Indeed, Williams' path wasn't an easy one, with a wife and child at home to support in addition to his academic and athletic responsibilities.
"I had a wife and a baby, I was going to school, playing football. So it was rough. I went through some hard times," Williams vividly recalled. "I did some valet parking, and some other stuff. Whatever I could find to do to earn money, but still be able to play football."
Finally, on February 22, 2013, head coach Kyle Whittingham announced in front of the team that Williams had earned a full-ride scholarship.
"It took me three years of hard work to get a scholarship. I think of everything I had to go through, all of my special teams work, in the weight room and on the field, I just finally realize that all of it finally paid off," Williams said as he looked back on his three year struggle.
The announcement of Williams' news was captured on video, and the bruising back was stunned and emotional, almost unable to grasp the reality of something so impactful and life-altering.
"I was very surprised. It was a very emotional moment, because not only was it emotional for me, but for my wife and for my mother, my mother-in-law, my dad and my father-in-law," Williams shared. "It was emotional for all of them because they all knew everything I had gone through, and had gone through it with me."
Still raw and at the fore-front of his mind, Williams recalled how he shared the news with so many family members who had struggled and sacrificed along with him.
"It was really in the morning, so I didn't want to call anyone. So I just went home, and my wife was still asleep. I just jumped on top of her and I told her and she said 'No, you didn't', you're just messing with me'. I just said again, 'I got a scholarship' and she just freaked out," he said, enjoying the recollection. "My in-laws found out, then my dad. Then we went to my mom's work and when she heard, she collapsed on her knees and cried. It affected everyone around me and it was like no one could believe it at first."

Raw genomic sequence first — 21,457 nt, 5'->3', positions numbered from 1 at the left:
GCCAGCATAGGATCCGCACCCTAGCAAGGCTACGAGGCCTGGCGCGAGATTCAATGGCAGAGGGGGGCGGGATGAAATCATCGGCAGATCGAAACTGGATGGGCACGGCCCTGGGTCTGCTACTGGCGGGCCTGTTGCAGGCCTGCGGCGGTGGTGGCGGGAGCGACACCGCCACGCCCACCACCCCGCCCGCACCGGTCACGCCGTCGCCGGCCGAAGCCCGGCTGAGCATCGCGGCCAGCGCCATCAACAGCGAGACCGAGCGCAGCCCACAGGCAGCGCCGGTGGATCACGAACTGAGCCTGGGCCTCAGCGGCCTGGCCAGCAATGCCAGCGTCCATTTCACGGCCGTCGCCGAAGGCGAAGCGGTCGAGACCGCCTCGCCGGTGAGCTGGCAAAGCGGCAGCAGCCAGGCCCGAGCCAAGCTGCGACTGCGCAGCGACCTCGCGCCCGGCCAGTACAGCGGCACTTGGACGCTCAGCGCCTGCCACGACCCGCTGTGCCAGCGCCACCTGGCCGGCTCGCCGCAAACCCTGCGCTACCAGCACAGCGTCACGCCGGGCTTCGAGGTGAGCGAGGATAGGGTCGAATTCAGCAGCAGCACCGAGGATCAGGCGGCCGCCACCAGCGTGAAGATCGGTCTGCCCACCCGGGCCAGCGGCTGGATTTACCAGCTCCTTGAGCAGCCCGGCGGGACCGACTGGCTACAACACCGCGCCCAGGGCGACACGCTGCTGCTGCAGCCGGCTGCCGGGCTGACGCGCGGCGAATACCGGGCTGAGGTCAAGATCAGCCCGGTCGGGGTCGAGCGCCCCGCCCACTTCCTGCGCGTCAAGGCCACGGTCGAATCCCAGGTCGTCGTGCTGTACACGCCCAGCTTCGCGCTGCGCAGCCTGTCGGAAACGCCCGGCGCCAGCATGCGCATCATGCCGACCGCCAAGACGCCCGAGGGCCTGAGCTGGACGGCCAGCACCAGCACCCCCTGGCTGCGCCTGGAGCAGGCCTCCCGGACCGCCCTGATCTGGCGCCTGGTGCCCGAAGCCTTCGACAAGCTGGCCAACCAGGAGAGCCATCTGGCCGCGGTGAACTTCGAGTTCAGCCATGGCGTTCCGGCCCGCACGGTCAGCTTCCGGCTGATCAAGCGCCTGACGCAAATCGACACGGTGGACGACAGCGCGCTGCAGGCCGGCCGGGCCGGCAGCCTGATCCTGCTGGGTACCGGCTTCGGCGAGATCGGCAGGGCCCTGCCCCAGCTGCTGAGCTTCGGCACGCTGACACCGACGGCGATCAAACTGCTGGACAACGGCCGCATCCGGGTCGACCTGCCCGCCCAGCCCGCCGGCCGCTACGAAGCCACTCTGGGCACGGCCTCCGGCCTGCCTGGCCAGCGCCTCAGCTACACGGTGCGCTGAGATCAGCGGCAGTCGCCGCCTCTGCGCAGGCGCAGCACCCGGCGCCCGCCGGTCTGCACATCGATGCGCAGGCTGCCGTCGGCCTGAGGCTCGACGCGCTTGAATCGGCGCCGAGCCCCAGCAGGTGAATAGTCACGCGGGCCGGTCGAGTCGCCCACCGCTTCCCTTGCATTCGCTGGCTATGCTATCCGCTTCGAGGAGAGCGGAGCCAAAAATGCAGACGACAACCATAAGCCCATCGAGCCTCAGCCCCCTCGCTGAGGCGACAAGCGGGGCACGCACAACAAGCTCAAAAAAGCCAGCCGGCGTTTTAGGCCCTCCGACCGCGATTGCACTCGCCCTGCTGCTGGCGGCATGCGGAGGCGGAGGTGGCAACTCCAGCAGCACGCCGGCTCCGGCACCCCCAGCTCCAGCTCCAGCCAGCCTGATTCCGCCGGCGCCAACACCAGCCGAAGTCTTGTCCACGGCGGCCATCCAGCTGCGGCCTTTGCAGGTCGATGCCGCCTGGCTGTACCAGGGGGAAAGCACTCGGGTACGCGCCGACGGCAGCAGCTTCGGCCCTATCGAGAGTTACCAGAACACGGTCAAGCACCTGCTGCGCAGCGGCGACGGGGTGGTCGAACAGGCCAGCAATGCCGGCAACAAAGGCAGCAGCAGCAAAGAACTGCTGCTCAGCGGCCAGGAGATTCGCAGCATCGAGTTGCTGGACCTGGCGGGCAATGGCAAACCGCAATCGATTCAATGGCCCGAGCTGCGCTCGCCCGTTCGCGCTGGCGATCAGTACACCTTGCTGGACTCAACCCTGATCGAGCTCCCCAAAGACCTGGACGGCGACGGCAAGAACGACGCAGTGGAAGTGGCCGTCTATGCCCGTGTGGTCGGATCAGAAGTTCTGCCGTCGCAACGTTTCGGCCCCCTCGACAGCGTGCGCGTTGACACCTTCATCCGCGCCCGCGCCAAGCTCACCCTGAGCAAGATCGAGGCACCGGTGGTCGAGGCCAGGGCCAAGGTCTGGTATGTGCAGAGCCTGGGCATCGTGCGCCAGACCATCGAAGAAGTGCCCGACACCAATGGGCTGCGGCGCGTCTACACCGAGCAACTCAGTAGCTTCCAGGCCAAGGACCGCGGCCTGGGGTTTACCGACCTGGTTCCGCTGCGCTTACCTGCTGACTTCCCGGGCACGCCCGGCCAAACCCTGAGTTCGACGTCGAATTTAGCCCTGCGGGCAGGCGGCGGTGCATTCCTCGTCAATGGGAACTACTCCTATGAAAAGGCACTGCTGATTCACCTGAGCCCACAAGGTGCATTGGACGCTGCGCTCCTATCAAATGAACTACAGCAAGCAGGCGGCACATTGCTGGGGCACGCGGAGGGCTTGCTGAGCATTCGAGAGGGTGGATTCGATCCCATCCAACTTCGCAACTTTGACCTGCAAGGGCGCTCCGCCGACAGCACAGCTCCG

Glad that the last struggle is over, but equally thankful that he experienced it, Williams now turns his attention to another, suddenly attainable new goal.
"I've just been biding my time, kind of in the shadow of other guys, guys like John White, who is a great back," Williams acknowledged. "But now, it's my time to prove to the coaches what I can do so that I can get on the field. I'm going to do everything I can to win this job. I want it."
Having persevered for so long, effectively waiting in the wings for both a scholarship as well as playing time, Williams' quest was less about money or glory than it was about proving something to himself, and to anyone who may have doubted him along the way.
Given the duration of Williams' struggle, it ironically took only the course of just over one month for his life to take a drastic, 180 degree turn. For not only did Williams suddenly find himself with a scholarship in February, he unexpectedly has a viable opportunity for not just playing time, but a possible starting role."
"All of it, the scholarship, my whole spring, my performance in camp is all confirmation to me that I really can play at this level. When no one thought I could do this, or play at this level, I've finally been able to do it," he informed. "That I have a chance to compete for a starting job is just something I'm thankful for, it's all I could ask for. I proved to myself, and everyone that I could do this. So it's good, I'm happy. I can't complain."
As Ute fans follow, and root for the under-dog Williams this season, whatever he does on the field will have been the product of not only an off-season of hard work, but rather multiple years of sacrifice, a passion and a spirit that refused to quit.
Given the heavy price that he, and his family have paid to get him to this point, anything else that happens in 2013 is just gravy because, ultimately, he knows he has already won.